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This Economy Isn't Too Disappointing

Justin Fox is a Bloomberg View columnist. He was the editorial director of Harvard Business Review and wrote for Time, Fortune and American Banker. He is the author of “The Myth of the Rational Market.”
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Were you disappointed by that U.S. gross domestic product report this morning? Economic forecasters were, a little -- the 0.5 percent annualized increase in first quarter real GDP compared with a 0.7 percent median projection in a Bloomberg survey of economists.

QuickTake GDP

It was also the slowest quarterly growth in two years, although that's really not worth getting worked up about at this point. I won't go into a whole spiel about the uselessness of GDP as a real-time economic indicator, but the number is going to change. Real GDP growth in the fourth quarter of 2015 has so far been estimated at 0.7 percent, 1.0 percent and 1.4 percent, with more revisions to come.

Still, it does mean something when economic forecasters are disappointed by the data. Again, probably not GDP data -- because that will change -- but narrower, more-frequent indicators such as jobless claims or factory orders. If the numbers are a lot worse (or a lot better) than the forecasters expect, it could signal an economic turning point.

The Bloomberg ECO U.S. Surprise Index measures the gap between economists' forecasts and 38 different high-frequency data series. It currently indicates that the forecasters are still finding the economy's performance a bit disappointing.

Then again, they're not nearly as disappointed as they were last spring, when the index hit its lowest point since the financial crisis. That rash of negative surprises presaged months of recession worries, as big trouble in the oil and gas industry and slow growth overseas weighed on the economy. But while there has been a slowdown in the U.S., so far signs that the economy is actually falling into a recession remain few -- and the surprise index has recovered. It ventured briefly into positive territory at the end of last month; now it's negative again, but not all that negative. It would seem to be cause for neither alarm nor great confidence.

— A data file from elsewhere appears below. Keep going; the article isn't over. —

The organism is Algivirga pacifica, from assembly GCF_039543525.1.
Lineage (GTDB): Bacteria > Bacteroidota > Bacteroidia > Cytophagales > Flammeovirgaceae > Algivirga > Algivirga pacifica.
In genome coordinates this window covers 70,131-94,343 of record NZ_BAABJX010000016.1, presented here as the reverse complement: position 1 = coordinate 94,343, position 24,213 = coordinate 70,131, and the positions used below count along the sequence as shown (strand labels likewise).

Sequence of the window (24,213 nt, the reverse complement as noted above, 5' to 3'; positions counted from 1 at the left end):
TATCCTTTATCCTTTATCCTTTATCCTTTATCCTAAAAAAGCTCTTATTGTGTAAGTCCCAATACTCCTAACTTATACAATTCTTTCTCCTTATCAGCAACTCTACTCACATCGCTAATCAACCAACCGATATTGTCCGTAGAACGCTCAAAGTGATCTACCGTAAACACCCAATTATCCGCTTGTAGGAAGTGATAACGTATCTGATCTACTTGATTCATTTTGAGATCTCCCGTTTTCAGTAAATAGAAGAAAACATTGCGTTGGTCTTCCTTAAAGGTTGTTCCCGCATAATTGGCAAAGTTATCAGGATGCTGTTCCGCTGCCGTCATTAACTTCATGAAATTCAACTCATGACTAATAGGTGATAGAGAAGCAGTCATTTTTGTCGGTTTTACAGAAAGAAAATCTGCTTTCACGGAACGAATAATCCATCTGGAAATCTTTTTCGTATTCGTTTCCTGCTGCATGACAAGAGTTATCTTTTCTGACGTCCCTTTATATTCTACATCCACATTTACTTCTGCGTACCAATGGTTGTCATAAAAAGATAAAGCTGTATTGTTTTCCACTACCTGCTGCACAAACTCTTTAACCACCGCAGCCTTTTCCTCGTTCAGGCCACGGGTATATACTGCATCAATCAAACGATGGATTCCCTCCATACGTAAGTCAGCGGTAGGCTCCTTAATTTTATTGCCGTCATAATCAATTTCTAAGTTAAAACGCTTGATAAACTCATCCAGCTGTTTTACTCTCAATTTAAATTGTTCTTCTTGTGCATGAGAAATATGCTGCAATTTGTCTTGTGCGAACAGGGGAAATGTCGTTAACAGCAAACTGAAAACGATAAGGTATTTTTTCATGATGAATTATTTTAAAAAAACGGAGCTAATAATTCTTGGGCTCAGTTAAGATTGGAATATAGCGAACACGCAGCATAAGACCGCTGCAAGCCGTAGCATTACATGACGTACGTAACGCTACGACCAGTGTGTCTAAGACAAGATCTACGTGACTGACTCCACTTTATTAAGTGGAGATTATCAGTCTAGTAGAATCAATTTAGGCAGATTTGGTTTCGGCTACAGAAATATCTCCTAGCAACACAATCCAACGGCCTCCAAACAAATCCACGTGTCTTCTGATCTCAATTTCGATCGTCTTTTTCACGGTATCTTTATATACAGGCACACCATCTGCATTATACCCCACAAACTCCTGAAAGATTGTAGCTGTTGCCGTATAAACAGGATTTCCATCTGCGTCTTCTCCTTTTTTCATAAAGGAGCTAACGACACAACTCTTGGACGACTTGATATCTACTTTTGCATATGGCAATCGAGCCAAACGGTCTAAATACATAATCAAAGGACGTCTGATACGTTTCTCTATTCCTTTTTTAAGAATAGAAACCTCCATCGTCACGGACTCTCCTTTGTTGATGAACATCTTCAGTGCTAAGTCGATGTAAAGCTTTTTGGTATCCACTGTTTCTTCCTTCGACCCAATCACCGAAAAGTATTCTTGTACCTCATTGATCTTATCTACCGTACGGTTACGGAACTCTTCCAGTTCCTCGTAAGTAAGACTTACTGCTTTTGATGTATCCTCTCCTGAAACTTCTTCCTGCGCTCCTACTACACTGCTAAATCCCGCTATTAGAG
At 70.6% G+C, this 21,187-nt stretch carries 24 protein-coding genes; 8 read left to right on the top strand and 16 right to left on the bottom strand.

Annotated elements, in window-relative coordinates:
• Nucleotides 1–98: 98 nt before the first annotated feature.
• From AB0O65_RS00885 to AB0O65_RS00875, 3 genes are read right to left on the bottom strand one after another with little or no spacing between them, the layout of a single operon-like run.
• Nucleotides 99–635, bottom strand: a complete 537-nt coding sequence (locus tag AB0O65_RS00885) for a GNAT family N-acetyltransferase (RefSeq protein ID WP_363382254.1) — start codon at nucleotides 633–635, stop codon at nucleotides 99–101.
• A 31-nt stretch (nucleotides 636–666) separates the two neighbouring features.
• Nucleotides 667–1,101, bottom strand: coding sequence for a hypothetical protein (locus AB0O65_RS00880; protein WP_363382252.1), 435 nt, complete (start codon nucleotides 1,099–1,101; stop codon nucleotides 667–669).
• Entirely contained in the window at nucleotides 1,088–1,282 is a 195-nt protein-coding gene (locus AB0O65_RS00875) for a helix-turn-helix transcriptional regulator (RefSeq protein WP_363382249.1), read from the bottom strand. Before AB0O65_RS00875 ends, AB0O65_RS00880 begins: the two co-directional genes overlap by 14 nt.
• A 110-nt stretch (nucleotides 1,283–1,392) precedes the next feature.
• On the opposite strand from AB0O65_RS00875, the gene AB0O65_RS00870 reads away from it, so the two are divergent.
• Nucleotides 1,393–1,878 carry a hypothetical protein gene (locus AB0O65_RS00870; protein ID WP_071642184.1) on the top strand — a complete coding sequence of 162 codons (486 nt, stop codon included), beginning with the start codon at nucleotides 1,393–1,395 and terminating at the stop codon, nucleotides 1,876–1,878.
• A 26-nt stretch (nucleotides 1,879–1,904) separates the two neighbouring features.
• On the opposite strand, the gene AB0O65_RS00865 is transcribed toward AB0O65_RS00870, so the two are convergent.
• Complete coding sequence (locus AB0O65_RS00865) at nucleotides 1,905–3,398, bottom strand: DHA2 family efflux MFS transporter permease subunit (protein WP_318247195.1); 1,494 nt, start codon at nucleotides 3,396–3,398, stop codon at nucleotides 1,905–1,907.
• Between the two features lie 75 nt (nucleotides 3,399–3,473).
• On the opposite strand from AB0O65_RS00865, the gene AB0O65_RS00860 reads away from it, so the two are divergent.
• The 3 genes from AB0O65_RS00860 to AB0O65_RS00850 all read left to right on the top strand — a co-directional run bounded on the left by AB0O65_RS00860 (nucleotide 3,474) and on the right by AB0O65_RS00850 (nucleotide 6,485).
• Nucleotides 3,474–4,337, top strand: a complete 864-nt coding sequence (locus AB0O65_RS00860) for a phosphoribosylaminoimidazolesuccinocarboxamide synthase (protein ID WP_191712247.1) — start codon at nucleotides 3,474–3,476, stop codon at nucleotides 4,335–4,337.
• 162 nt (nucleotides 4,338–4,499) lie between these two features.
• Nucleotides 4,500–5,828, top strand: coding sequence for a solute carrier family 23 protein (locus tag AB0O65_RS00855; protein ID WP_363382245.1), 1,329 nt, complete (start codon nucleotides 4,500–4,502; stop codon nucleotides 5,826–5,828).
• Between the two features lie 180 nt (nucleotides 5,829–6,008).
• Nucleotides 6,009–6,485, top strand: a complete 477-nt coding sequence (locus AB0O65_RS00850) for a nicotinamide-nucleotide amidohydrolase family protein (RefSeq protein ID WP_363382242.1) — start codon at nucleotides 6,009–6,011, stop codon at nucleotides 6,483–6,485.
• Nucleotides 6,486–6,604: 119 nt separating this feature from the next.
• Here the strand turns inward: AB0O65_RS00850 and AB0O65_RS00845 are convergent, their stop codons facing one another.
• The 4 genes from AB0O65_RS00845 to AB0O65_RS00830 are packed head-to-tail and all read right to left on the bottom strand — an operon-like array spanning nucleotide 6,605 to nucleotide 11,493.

I should note that economic surprise can be a pretty hyperactive indicator. Here's the index since its launch in January 2000:

Overall, the index has been in negative territory for 1,537 of the 3,029 days that it's been calculated. That's 50.7 percent of the time, which reflects well on the forecasters surveyed. They have been positively surprised almost as often as they have been negatively surprised, meaning that they don't appear to have a pronounced bias one way or the other.

Over the past decade, though, the forecasters have been negatively surprised 59.1 percent of the time. That's partly because the past decade included the worst recession in three quarters of a century. But even the subsequent economic recovery has been characterized by more disappointment than one might expect during a period of economic growth. The surprise index has been in negative territory 49 percent of the time since the recession ended in June 2009.

That's probably because it's been such a weak and fitful recovery, with two quarters so far (first quarter 2011 and first quarter 2014) during which real GDP actually shrank. Then again, it does seem to keep going and going. In March it became the fourth-longest U.S. recovery on record. It would be a surprise if it didn't continue for a while yet.

  1. Here's more description from Bloomberg: "The surprise elements of regularly reported weekly and monthly economic data releases are smoothed over a six-month period, with more weight given to recent releases. The surprise elements are normalized and then aggregated, with the aggregated index normalized once again.  The values ... are therefore Z-scores, which represent the number of standard deviations that analyst expectations lie above or below normal surprise levels."

  2. Assuming that the National Bureau of Economic Research's Business Cycle Dating Committee doesn't decide retroactively that the economy fell into recession this winter -- which seems like a pretty safe assumption. The three recoveries that have gone on longer were March 1991 to March 2001 (120 months), February 1961 to December 1969 (106 months) and November 1982 to July 1990 (92 months).

This column does not necessarily reflect the opinion of the editorial board or Bloomberg LP and its owners.

To contact the author of this story:
Justin Fox at justinfox@bloomberg.net

To contact the editor responsible for this story:
Zara Kessler at zkessler@bloomberg.net